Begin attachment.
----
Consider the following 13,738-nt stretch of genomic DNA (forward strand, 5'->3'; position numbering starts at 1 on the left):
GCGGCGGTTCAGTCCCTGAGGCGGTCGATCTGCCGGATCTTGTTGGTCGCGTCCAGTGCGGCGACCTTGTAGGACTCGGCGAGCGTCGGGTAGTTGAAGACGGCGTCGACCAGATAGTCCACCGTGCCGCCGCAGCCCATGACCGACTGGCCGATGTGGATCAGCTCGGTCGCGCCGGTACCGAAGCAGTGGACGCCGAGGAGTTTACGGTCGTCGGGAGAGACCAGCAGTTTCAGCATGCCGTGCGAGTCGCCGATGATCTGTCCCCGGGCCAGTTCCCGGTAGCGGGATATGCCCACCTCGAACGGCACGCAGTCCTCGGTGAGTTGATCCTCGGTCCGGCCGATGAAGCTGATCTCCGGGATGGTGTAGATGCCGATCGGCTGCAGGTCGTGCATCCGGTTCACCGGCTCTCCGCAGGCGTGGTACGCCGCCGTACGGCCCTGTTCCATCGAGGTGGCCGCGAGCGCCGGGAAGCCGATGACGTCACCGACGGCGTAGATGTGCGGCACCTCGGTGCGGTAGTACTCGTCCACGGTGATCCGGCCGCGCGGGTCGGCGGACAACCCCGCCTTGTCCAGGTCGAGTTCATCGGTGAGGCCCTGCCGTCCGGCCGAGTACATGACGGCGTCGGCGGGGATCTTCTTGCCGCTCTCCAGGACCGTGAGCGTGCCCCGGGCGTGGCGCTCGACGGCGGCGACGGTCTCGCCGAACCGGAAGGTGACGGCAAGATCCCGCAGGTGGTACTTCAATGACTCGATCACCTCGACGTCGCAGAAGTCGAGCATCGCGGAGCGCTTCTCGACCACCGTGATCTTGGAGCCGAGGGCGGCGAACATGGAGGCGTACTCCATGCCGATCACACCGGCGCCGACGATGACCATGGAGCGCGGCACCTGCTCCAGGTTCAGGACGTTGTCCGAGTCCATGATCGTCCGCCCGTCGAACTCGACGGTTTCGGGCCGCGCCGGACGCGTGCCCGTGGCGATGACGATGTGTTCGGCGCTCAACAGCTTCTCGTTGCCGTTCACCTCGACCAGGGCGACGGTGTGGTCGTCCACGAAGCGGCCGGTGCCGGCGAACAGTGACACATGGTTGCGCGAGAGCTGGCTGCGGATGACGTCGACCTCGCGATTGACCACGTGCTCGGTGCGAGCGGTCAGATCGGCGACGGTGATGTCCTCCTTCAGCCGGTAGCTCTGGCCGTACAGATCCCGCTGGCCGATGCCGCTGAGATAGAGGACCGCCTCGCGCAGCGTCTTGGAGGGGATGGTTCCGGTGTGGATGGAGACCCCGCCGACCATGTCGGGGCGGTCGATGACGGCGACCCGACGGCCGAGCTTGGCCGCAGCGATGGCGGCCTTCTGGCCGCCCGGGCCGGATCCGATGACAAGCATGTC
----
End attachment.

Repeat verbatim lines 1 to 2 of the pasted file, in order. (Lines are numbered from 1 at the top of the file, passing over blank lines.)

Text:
Consider the following 13,738-nt stretch of genomic DNA (forward strand, 5'->3'; position numbering starts at 1 on the left):
GCGGCGGTTCAGTCCCTGAGGCGGTCGATCTGCCGGATCTTGTTGGTCGCGTCCAGTGCGGCGACCTTGTAGGACTCGGCGAGCGTCGGGTAGTTGAAGACGGCGTCGACCAGATAGTCCACCGTGCCGCCGCAGCCCATGACCGACTGGCCGATGTGGATCAGCTCGGTCGCGCCGGTACCGAAGCAGTGGACGCCGAGGAGTTTACGGTCGTCGGGAGAGACCAGCAGTTTCAGCATGCCGTGCGAGTCGCCGATGATCTGTCCCCGGGCCAGTTCCCGGTAGCGGGATATGCCCACCTCGAACGGCACGCAGTCCTCGGTGAGTTGATCCTCGGTCCGGCCGATGAAGCTGATCTCCGGGATGGTGTAGATGCCGATCGGCTGCAGGTCGTGCATCCGGTTCACCGGCTCTCCGCAGGCGTGGTACGCCGCCGTACGGCCCTGTTCCATCGAGGTGGCCGCGAGCGCCGGGAAGCCGATGACGTCACCGACGGCGTAGATGTGCGGCACCTCGGTGCGGTAGTACTCGTCCACGGTGATCCGGCCGCGCGGGTCGGCGGACAACCCCGCCTTGTCCAGGTCGAGTTCATCGGTGAGGCCCTGCCGTCCGGCCGAGTACATGACGGCGTCGGCGGGGATCTTCTTGCCGCTCTCCAGGACCGTGAGCGTGCCCCGGGCGTGGCGCTCGACGGCGGCGACGGTCTCGCCGAACCGGAAGGTGACGGCAAGATCCCGCAGGTGGTACTTCAATGACTCGATCACCTCGACGTCGCAGAAGTCGAGCATCGCGGAGCGCTTCTCGACCACCGTGATCTTGGAGCCGAGGGCGGCGAACATGGAGGCGTACTCCATGCCGATCACACCGGCGCCGACGATGACCATGGAGCGCGGCACCTGCTCCAGGTTCAGGACGTTGTCCGAGTCCATGATCGTCCGCCCGTCGAACTCGACGGTTTCGGGCCGCGCCGGACGCGTGCCCGTGGCGATGACGATGTGTTCGGCGCTCAACAGCTTCTCGTTGCCGTTCACCTCGACCAGGGCGACGGTGTGGTCGTCCACGAAGCGGCCGGTGCCGGCGAACAGTGACACATGGTTGCGCGAGAGCTGGCTGCGGATGACGTCGACCTCGCGATTGACCACGTGCTCGGTGCGAGCGGTCAGATCGGCGACGGTGATGTCCTCCTTCAGCCGGTAGCTCTGGCCGTACAGATCCCGCTGGCCGATGCCGCTGAGATAGAGGACCGCCTCGCGCAGCGTCTTGGAGGGGATGGTTCCGGTGTGGATGGAGACCCCGCCGACCATGTCGGGGCGGTCGATGACGGCGACCCGACGGCCGAGCTTGGCCGCAGCGATGGCGGCCTTCTGGCCGCCCGGGCCGGATCCGATGACAAGCATGTC